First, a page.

I approach the window in a dark room; there are no curtains to block my eyes from seeing you. I quickly notice you playing in the garden with a group of different kids. You are wearing blue pants and a striped shirt; it is different clothing than you used to wear. I can see you grinning with delight as you enjoy your exotic surroundings. I’m happy for you, but I want you to glance up at the window and spot me staring at you lovingly.
“Look up here,” I say quietly, but silence is the only answer to my request. Why is it so hard for your eyes to see me? Though the sunlight shines on my skin every day, yet my room is still too dark for you to see. Look at this brown skin; don’t you recall the cocoa basket we gathered from the tree? Or the baskets we filled with coffee beans? We used to meet in the afternoons under a jacaranda tree, collecting the brown harvest to make sweet chocolate and delicious buna.
Look at these ink, long curls in my head—can’t you recognize the sinuous paths we took to be free? Corpses hurled in our path, and the stench of blood made us dizzy, but we continued bravely, holding hands. Remember the troops who fought like dark knights on the independence bridge so that you could flutter across this garden like a butterfly.
I tear up as I see your pupils meeting the window I am sitting by, but your gaze shifts to the grass. I am caged in this dusty, black room and you are free, but lost. Lost in a different world, lost from where you belong. I am sure that without me you have lost your identity; I am you and you are me. So please, look at me.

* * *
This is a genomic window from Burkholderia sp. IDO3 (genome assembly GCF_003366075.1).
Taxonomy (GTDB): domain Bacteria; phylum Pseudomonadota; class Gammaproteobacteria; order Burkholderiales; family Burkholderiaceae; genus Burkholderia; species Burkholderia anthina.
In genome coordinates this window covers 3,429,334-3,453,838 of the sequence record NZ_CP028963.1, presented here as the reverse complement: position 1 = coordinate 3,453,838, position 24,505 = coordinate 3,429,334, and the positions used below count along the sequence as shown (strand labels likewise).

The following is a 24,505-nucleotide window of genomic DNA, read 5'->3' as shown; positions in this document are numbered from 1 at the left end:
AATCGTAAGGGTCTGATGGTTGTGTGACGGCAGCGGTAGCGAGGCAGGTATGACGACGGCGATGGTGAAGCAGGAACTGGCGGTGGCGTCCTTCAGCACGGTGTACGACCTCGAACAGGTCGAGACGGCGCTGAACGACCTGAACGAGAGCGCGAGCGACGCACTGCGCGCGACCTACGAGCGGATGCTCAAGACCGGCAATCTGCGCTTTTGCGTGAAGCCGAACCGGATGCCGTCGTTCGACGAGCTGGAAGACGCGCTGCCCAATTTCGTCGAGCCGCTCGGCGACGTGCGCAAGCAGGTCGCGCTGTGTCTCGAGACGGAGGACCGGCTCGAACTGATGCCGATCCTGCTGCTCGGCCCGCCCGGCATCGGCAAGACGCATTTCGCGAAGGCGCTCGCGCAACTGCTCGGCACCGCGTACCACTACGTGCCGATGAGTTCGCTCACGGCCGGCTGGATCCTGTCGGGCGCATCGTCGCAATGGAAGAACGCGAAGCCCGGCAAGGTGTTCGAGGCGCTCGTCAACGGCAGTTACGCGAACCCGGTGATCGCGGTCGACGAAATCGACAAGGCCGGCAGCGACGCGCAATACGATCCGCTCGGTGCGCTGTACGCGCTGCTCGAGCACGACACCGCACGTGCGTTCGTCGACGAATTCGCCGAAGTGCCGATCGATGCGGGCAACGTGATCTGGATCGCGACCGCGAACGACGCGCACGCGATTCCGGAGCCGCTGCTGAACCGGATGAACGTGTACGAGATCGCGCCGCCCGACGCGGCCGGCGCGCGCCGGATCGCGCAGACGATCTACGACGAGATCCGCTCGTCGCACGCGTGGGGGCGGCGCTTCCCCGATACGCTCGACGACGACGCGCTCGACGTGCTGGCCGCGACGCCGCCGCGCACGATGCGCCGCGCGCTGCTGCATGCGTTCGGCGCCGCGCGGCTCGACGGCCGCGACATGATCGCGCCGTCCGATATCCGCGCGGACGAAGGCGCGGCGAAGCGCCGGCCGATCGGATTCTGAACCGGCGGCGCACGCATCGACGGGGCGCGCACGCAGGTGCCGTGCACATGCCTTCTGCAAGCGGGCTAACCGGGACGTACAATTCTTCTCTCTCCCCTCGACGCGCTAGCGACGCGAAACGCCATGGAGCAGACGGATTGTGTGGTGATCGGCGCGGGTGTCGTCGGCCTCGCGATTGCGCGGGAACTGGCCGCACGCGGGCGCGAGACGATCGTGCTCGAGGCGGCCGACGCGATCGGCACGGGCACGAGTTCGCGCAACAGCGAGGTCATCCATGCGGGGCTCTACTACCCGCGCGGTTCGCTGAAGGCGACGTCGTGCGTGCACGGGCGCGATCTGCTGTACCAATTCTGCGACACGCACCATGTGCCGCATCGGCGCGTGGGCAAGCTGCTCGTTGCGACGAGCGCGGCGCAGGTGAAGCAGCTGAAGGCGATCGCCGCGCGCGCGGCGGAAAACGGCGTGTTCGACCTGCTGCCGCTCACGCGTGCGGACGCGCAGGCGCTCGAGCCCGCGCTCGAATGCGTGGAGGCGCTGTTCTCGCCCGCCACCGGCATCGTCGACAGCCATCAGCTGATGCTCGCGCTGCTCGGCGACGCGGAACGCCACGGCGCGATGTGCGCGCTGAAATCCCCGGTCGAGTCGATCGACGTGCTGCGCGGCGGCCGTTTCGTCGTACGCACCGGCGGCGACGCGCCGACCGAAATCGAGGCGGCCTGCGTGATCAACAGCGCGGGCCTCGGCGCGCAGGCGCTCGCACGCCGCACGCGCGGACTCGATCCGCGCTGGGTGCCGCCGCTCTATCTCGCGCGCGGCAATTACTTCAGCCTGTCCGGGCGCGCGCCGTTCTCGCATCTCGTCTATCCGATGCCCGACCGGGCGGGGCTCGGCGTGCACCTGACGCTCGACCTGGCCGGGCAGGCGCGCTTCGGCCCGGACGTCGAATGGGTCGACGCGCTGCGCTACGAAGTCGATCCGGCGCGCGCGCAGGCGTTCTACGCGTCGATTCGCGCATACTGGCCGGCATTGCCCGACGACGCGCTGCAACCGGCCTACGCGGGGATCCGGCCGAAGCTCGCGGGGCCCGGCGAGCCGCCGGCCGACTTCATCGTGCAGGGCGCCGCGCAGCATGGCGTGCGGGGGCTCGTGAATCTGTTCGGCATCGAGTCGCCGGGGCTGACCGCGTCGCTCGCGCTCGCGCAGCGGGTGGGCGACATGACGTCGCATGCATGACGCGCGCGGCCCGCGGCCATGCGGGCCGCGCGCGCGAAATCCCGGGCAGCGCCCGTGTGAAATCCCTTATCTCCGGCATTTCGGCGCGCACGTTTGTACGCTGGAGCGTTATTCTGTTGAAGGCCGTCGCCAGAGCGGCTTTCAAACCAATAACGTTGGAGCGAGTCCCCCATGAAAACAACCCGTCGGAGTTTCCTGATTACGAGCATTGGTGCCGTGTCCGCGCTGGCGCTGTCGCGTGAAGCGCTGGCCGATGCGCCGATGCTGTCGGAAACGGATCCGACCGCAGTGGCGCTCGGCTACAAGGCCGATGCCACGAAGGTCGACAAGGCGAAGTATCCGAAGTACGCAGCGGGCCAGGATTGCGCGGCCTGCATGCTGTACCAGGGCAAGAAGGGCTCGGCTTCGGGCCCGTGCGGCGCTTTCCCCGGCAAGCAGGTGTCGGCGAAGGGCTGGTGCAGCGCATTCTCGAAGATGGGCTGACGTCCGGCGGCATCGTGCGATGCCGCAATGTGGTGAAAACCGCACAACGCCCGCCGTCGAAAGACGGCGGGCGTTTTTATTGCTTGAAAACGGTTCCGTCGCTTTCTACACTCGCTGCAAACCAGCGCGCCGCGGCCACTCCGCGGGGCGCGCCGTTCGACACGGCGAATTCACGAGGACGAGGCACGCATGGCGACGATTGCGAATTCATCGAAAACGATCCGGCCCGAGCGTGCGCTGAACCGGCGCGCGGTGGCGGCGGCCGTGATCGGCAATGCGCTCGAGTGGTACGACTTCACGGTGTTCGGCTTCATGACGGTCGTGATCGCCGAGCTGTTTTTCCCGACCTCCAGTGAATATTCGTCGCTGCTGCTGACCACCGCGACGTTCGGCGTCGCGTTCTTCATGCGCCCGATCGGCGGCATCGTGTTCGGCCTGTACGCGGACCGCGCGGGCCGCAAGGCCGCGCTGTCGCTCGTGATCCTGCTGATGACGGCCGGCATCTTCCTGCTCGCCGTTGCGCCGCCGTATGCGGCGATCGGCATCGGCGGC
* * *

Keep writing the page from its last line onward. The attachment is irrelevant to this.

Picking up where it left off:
Smoke & Mirrors with Nura Ahmed Faloul
Interviewed by Jemimah Wei
What is the first thing you remember feeling really strongly that you wanted to write, and why?
While I was writing this piece, I remember feeling strongly to keep on writing stories and document my thoughts and feelings, even for few readers to read. This piece motivates me to keep writing.
In most flash stories, there is a central idea or feeling. What is that for you, in this piece?
The central idea of this piece is the changes an immigrant writer experiences in their surroundings as he/she keeps writing, no matter the circumstances, to keep their story and memories alive. It is about how a writer prints their feelings and whole heart on a piece of paper for the readers to enjoy and judge.
Nura Ahmed Faloul is an Eritrean girl who found joy and hope in writing. I like to give some readers a different experience and perspective of things through writing.